World Bulletin / News Desk
A week after the death of Cosa Nostra boss Toto Riina, key figures in Italy's judiciary and police have warned the mafia's tentacles are extending into the virtual world.
"The mafia has not won, but it has not lost either," Justice Minister Andrea Orlando said in the keynote speech.
The two-day gathering, which concluded Friday, was the culmination of a year of research and reflection involving more than 220 experts.
"For years we have had the most extensive anti-mafia legislation in place, we have been mounting operations non-stop for 25 years, how is it possible that the mafias can still be so powerful?" asked Franco Roberti, who was the national anti-mafia prosecutor until last week.
Thousands of mobsters are behind bars and more than 30 billion euros ($35 billion) of ill-gotten assets have been seized in the last two decades.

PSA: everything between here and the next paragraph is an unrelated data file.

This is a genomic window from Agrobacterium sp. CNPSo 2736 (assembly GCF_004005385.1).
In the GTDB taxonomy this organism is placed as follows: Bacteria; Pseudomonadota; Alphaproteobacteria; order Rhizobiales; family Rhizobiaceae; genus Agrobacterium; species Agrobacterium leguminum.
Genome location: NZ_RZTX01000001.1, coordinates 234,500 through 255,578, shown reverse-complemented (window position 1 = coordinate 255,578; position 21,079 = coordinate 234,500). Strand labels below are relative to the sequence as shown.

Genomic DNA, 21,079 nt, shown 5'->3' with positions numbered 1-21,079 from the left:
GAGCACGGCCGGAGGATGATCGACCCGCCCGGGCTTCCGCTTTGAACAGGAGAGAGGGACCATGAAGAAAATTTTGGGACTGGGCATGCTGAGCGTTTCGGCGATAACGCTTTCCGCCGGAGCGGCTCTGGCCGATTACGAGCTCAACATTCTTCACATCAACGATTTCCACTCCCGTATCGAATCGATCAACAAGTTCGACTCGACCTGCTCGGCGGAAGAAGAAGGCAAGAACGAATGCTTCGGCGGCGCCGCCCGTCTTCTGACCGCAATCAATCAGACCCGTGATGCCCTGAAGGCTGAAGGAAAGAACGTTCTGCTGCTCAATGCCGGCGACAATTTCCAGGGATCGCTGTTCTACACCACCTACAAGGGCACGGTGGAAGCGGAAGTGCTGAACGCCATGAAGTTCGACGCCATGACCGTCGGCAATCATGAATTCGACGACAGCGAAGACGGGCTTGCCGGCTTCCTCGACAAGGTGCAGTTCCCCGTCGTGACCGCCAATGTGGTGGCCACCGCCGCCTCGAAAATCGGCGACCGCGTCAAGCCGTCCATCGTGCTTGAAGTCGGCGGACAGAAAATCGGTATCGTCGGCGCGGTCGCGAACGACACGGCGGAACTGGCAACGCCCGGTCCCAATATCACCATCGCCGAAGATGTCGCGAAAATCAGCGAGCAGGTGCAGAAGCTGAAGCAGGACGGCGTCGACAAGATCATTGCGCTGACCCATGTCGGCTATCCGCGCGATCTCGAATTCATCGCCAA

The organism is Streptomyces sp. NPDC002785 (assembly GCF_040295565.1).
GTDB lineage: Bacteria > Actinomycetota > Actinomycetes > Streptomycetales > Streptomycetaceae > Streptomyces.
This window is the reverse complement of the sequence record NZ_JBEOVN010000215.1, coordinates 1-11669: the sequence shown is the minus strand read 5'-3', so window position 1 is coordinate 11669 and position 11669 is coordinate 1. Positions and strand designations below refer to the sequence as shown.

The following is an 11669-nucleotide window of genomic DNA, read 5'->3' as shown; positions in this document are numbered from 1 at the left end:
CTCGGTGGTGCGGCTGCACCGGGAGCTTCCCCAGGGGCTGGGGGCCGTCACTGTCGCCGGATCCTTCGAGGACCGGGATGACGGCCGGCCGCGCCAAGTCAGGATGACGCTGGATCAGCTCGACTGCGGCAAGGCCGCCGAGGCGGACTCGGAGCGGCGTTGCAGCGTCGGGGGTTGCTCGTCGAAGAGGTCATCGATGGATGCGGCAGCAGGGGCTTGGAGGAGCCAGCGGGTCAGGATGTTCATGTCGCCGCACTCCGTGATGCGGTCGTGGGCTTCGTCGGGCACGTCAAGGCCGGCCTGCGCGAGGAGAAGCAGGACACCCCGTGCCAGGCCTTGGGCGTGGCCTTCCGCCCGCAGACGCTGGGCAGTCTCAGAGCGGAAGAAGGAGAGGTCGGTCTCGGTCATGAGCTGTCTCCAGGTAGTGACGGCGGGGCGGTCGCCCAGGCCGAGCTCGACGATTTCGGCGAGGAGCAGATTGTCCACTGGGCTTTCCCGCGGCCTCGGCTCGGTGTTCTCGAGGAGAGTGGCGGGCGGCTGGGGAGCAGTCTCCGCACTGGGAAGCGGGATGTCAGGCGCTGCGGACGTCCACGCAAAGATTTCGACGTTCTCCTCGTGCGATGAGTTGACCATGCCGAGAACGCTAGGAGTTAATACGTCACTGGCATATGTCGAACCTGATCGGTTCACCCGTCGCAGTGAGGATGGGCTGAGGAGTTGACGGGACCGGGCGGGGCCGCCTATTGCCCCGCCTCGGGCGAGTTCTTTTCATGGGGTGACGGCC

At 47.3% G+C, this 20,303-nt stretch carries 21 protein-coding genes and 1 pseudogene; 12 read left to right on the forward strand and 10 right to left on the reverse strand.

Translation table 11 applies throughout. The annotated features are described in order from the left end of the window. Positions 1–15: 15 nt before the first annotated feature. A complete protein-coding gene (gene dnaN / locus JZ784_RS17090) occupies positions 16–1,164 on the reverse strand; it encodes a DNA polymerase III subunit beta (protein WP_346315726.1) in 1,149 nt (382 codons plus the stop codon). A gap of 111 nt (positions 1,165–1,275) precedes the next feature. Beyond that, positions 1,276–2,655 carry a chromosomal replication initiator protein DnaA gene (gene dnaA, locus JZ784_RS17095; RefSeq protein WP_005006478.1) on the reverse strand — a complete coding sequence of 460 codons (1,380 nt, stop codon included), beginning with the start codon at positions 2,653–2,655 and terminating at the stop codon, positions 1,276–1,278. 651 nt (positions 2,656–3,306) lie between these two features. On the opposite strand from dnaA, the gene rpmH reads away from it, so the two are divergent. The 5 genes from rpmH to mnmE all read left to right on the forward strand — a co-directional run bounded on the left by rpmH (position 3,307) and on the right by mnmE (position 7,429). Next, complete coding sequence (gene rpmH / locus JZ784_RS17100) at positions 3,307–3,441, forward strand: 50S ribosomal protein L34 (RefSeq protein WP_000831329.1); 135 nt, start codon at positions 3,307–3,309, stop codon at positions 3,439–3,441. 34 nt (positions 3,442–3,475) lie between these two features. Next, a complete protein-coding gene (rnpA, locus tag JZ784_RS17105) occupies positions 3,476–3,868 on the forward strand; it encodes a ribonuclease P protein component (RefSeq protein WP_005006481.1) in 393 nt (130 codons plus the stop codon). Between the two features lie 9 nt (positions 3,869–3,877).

Yet still the clan and family-based networks of 'Ndrangheta (based in Calabria in Italy's deep south), the Camorra (in and around Naples), Cosa Nostra (Sicily) and the lesser-known Sacra Corona Unita (Puglia), continue to flourish, at home and abroad.
"They accumulate money in incredible proportions, and this cash ends up in our economy, in companies, in activities that are often run by honest and respectable people," said Roberti's successor, Federico Cafiero De Raho.Last Mod: 24 Kasım 2017, 15:26